By on June 16, 2009

The WSJ reports that the Treasury has turned down an $8-$10 billion request by the OEM Supplier Association for aid to struggling auto supply firms. Department of The Treasury spokesfolks refuse to shed any light on the issue, but OEMSA President Neil De Koker tells the WSJ that PTFOA member Ron Bloom spiked the request because “they felt that unless we see chaos or a disorderly situation arising where have assembly-line shutdown due to lack of ability to get parts or stuff like that, then we would relook at this sitation, but that at the present time we believe everything is working.” The Journal goes as far as to credit this with decision with signaling “that the Obama administration wants to draw the line on how much taxpayer money it will spend on the U.S. auto industry.” That, or they know that supplier bankruptcies have been part and parcel of the US car biz for years now, and they’re keeping the powder dry for future OEM requests.

In a move that echoes a point brought up in our first vidcast (since pulled for atrocious sound/video quality), the OEMSA is now lobbying congress to pass supplier aid. As Farago put it, whose car company is this anyway? If the PTFOA and congress don’t get on the same page with a coherent strategy, expect more executive/legislative clash on these issues. Because in Washington, no tough decision goes un-grandstanded against.

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7 Comments on “White House Nixes Supplier Aid...”


  • avatar
    50merc

    Where do we draw the line?
    It’s a long food chain, Swift observed:

    “Big bugs have little bugs
    Upon their backs to bite them.
    Little bugs have littler bugs.
    And so, ad infinitum.”

  • avatar
    Bunter1

    Translation-”None of your individual companies has a high enough public profile to justify the political risk.”

    Love ‘n bullets.

    Bunter

  • avatar
    "scarey"

    OK, let’s allow GM and Chrysler to weasel out of paying them for parts already delivered, then deny them bailout money to recoup the losses. And we’ll cry foul if they refuse to sell any more parts to GM or Chrysler. Then we’ll wonder why GM and Fiat go broke again.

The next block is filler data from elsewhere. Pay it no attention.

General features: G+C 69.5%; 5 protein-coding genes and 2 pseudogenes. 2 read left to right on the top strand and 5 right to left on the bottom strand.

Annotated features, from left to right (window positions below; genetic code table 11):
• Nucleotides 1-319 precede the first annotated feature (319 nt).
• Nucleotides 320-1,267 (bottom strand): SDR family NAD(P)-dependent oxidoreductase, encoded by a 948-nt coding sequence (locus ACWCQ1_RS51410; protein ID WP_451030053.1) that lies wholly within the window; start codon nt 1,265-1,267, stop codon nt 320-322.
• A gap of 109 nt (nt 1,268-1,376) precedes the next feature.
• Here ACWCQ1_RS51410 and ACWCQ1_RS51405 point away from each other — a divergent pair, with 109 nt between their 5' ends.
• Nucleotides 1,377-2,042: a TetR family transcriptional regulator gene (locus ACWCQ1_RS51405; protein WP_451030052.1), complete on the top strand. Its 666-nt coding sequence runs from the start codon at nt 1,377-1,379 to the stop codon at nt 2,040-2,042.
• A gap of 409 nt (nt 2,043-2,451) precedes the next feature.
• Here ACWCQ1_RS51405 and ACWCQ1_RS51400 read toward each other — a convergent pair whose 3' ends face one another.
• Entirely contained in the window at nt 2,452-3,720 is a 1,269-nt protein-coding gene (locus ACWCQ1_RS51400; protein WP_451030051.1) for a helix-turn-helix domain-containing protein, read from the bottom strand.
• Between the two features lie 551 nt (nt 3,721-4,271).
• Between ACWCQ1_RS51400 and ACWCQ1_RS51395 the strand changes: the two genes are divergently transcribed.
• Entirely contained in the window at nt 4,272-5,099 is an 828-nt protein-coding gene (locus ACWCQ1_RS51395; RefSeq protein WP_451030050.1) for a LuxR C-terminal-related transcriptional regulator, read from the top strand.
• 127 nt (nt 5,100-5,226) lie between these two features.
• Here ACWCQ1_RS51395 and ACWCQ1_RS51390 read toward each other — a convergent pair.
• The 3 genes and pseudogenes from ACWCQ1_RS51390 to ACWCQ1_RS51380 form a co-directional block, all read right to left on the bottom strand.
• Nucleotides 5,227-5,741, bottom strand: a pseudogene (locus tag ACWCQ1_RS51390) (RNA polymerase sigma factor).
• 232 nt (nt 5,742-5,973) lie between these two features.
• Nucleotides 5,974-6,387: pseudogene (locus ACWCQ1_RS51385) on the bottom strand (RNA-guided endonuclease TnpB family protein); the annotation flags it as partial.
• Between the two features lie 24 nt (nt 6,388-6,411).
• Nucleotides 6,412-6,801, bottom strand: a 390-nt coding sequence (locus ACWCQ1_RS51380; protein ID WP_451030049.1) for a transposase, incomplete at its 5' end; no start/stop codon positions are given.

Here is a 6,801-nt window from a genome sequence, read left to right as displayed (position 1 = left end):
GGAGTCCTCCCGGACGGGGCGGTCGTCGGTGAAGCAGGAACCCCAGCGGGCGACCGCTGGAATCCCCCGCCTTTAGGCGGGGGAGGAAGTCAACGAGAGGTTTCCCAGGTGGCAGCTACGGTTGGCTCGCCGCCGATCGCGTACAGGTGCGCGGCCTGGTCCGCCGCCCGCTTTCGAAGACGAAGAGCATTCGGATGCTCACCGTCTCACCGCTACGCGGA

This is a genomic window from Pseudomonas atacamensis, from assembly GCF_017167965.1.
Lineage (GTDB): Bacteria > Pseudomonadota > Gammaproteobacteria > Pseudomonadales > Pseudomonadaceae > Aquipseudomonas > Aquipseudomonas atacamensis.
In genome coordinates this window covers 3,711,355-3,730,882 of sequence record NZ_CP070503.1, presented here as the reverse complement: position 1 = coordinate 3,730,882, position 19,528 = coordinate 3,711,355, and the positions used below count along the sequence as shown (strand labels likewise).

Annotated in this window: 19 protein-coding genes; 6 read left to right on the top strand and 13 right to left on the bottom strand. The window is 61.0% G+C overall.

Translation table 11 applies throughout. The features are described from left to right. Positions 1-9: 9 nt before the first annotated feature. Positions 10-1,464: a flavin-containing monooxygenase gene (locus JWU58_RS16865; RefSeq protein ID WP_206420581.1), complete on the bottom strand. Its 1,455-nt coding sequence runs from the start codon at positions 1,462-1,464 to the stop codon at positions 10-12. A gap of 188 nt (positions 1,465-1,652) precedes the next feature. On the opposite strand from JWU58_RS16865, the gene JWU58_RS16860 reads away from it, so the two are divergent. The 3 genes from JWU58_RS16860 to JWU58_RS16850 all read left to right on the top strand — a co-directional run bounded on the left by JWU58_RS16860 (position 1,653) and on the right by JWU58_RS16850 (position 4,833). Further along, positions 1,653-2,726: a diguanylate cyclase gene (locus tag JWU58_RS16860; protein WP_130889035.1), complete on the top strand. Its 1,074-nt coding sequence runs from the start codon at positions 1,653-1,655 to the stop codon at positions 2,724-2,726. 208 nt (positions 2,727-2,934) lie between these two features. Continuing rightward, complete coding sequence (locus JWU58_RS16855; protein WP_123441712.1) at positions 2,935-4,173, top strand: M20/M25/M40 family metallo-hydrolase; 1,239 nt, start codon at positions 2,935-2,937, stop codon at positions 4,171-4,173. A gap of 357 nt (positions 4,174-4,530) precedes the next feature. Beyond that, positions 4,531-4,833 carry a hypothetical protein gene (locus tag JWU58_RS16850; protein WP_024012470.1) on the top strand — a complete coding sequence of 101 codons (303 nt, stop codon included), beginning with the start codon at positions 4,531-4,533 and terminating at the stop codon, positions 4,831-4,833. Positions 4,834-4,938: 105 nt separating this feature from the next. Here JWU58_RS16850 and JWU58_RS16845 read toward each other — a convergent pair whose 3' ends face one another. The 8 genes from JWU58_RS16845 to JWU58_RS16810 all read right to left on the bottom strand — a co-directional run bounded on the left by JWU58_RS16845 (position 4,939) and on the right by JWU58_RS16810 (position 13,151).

The whole bailout idea is looking worse and worse. Should have let the bankers piss off, then we wouldn’t have had this mess.

  • avatar
    wsn

    they felt that unless we see chaos or a disorderly situation arising where have assembly-line shutdown due to lack of ability to get parts or stuff like that, then we would relook at this sitation, but that at the present time we believe everything is working

    ————————————————–

    Why don’t we do the same thing to GM/Chrysler?

    Chairman Obama wanted you to believe that without a GM bailout, 10 million people would lose their job.

    Why don’t we use the logic here? How do we know if it’s true that 10 million jobs will be lost? Or is that just what Chairman Obama wanted you to believe?

    In the worst case that does happen, the $100B we already wasted can support 10 million people with $10k after tax income. That should give them several months’ time to find the new jobs.

  • avatar
    P71_CrownVic

    Chairman Obama wanted you to believe that without a GM bailout, 10 million people would lose their job.

    Why don’t we use the logic here?

    Yeah…why don’t we.

    Is that why Bush gave them money in DECEMBER???????????????????????????

  • avatar
    CarShark

    I’m confused.

    Part of me likes knowing that there may be an end in sight to the bailout buffet.

    Another part of me is thinking, “Soooo…you’re going to wait until after the shit hits the fan to turn it off? Hunh.”

  • avatar
    derm81

    Ok, so does anybody know how I, Derm81, can apply for some aid from Mr. Obama? I’d say I need about 4-5 million dollars. Can we make this happen?


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